0

I've created a class in C++ to deal with arrays of 0s and 1s. In private attributes I have a size, a type and an array of integer for the size specified.

My problem is that the values in the array is being modified every time I call the constructor again. In more detailled, I create a first object with the constructor, then a second one and doing this modifies the first one!

I've tried to play around with pointers, the new operator, const pointers to const object, nothing works! Idependently of the size of array I chose, it's always the third, then the sixth, then the ninth, etc value of the array that is modified to the value of the size. any suggestion appreciated.

some extracts from my code:

class SArray
{
private:
  int SArray_Size;
  int DType;
  int Table[];
public:
  //complete constructor
  SArray::SArray(const int& tsize, const int& ttype)
  {
    SArray_Size = tsize;
    DType = ttype;
    if (ttype == 0) //random array with integer values between 0 and 1
    {
      for (int i = 0; i < getSize(); i++) 
      {
        Table[i] = rand() % 2;
      }
    }
    if (ttype == 1) //default array with only 1s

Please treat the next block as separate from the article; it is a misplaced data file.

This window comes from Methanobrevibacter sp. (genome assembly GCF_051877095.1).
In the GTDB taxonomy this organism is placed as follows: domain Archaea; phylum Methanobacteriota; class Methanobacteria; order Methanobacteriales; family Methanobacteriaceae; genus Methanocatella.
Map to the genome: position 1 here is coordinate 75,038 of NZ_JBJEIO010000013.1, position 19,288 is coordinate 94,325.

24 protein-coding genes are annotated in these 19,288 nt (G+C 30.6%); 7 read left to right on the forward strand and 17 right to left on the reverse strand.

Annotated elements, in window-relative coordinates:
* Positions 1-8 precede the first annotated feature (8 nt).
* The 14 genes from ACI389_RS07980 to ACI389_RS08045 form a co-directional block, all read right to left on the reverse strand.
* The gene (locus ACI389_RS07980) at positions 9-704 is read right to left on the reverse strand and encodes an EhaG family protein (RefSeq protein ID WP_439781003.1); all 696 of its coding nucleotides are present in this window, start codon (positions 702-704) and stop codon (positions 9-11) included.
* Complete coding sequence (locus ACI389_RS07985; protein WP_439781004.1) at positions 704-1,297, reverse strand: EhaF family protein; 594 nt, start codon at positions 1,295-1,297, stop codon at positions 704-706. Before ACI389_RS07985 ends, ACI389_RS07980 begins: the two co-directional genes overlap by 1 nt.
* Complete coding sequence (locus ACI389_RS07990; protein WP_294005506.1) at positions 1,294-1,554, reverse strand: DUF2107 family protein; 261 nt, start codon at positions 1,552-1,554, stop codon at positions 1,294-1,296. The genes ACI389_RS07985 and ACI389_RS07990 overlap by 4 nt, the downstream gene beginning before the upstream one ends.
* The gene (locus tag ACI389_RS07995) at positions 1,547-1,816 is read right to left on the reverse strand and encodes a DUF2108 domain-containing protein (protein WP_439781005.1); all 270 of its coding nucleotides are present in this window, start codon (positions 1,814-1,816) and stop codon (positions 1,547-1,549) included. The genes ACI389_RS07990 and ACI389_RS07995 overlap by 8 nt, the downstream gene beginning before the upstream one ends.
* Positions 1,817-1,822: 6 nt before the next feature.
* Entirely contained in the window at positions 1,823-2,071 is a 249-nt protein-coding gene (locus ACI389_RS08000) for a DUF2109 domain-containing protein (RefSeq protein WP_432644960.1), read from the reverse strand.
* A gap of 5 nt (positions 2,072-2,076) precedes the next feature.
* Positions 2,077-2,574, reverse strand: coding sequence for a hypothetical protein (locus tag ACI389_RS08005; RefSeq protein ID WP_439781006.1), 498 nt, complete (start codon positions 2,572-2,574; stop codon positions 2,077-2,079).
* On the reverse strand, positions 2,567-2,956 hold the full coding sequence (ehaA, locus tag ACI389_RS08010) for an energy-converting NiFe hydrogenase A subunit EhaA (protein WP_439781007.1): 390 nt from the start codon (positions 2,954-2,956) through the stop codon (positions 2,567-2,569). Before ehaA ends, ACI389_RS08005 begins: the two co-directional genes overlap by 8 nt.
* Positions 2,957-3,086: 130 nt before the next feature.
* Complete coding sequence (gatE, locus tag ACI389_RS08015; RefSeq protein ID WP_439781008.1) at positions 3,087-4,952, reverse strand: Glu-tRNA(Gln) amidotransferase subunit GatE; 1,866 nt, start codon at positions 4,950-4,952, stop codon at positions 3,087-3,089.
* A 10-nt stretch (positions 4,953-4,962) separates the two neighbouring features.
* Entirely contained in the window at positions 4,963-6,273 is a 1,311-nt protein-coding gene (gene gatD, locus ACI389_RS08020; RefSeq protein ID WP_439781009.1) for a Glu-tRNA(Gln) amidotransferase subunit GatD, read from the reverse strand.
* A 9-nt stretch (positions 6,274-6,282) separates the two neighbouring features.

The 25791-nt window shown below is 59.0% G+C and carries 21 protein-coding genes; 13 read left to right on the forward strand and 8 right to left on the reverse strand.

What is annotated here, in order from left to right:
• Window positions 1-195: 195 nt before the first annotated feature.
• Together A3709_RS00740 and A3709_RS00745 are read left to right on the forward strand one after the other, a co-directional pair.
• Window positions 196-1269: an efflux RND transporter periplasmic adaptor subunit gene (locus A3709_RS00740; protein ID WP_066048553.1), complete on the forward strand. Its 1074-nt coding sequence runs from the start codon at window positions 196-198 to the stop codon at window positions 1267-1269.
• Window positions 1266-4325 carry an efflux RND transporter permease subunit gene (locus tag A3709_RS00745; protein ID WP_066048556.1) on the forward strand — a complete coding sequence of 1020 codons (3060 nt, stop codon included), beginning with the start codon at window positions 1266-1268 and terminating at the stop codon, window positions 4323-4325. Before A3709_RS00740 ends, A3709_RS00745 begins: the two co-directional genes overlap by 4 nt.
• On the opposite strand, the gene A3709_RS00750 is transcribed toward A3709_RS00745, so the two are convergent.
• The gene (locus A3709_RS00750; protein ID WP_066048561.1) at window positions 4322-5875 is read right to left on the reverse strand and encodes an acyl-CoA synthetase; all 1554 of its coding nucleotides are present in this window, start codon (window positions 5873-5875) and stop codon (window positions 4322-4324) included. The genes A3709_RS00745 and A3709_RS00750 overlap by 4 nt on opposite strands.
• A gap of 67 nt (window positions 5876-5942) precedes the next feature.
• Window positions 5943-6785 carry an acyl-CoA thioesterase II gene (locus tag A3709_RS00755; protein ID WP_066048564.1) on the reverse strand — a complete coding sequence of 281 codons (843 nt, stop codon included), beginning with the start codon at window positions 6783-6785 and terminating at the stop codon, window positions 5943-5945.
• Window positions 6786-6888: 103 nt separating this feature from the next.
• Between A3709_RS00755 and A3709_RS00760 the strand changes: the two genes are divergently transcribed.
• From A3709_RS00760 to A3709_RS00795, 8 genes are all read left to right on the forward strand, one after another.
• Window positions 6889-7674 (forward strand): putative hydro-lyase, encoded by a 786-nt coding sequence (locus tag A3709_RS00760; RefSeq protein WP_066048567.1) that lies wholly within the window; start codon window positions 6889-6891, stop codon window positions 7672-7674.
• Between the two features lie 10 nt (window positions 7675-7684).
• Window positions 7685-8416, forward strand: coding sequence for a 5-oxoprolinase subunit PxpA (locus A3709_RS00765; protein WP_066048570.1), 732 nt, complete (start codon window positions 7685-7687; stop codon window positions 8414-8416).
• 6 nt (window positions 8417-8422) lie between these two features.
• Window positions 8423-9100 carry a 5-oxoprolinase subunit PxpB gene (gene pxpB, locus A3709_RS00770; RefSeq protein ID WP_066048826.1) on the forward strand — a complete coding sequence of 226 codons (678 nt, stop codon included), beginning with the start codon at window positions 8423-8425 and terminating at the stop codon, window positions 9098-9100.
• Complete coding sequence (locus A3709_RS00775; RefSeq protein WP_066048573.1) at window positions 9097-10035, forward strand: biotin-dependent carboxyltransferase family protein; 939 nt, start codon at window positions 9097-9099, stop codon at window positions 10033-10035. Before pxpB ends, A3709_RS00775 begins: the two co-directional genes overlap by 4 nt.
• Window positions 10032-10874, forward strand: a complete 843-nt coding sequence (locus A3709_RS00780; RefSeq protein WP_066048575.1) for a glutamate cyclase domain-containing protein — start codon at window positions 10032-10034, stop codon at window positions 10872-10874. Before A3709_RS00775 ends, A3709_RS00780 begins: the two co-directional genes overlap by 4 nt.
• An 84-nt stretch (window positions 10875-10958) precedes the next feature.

{
      for (int i = 0; i < getSize(); i++)
      {
        Table[i] = 1;
      }
    }
  }

};

int main()
{
  const int NbRes = 15;
  //reset the random number generator
  srand(time(0));
  const SArray test3(NbRes,1);
  (test3).print();
  const SArray test1(NbRes,1);
  (test1).print();
  (test3).print();
  return 0;
}
2
  • Could you post a complete test-case? It's difficult to guess what the problem is if we can't see the relevant code. Commented Feb 7, 2012 at 12:24
  • Not really a bug, but why do you write (test3).print(); instead of just test3.print(); ? The extra braces look very weird to me ... Commented Feb 7, 2012 at 12:28

2 Answers 2

3

The culprit is int Table[] - you have not specified how large your table is.

You should really replace it with std::vector<int> Table; and initialize it with tsize.

For instance:

#include <vector>

class SArray
{
  private:
    int DType;
    std::vector<int> Table;
  public:
    const size_t getSize() const { return Table.size(); }
  public:
    SArray::SArray(const int tsize, const int ttype) :
      DType(ttype), Table(tsize)
    {
      int i, n = getSize();
      switch( ttype )
      {
        case 0:
          for (i = 0; i < n; ++i) 
            Table[i] = rand() % 2;
          break;
        case 1:
          for (i = 0; i < n; ++i)
            Table[i] = 1;
          break;
      }
    }
 };
0
2

You must allocate memory for "Table". For example:

SArray::SArray(const int& tsize, const int& ttype)
{
    SArray_Size = tsize;
    DType = ttype;
    Table= new int[tsize];
    ...

Don't forget to free it in destructor.

3
  • Or even better, you use a std::vector<int>
    – KillianDS
    Commented Feb 7, 2012 at 12:28
  • @OliCharlesworth: absolutely, my mistake. So there is something missing somewhere...
    – pagra
    Commented Feb 7, 2012 at 12:31
  • thank you! I realise the mistake now. I read somewhere that arrays are evil, it might be true! :-) Commented Feb 8, 2012 at 6:05

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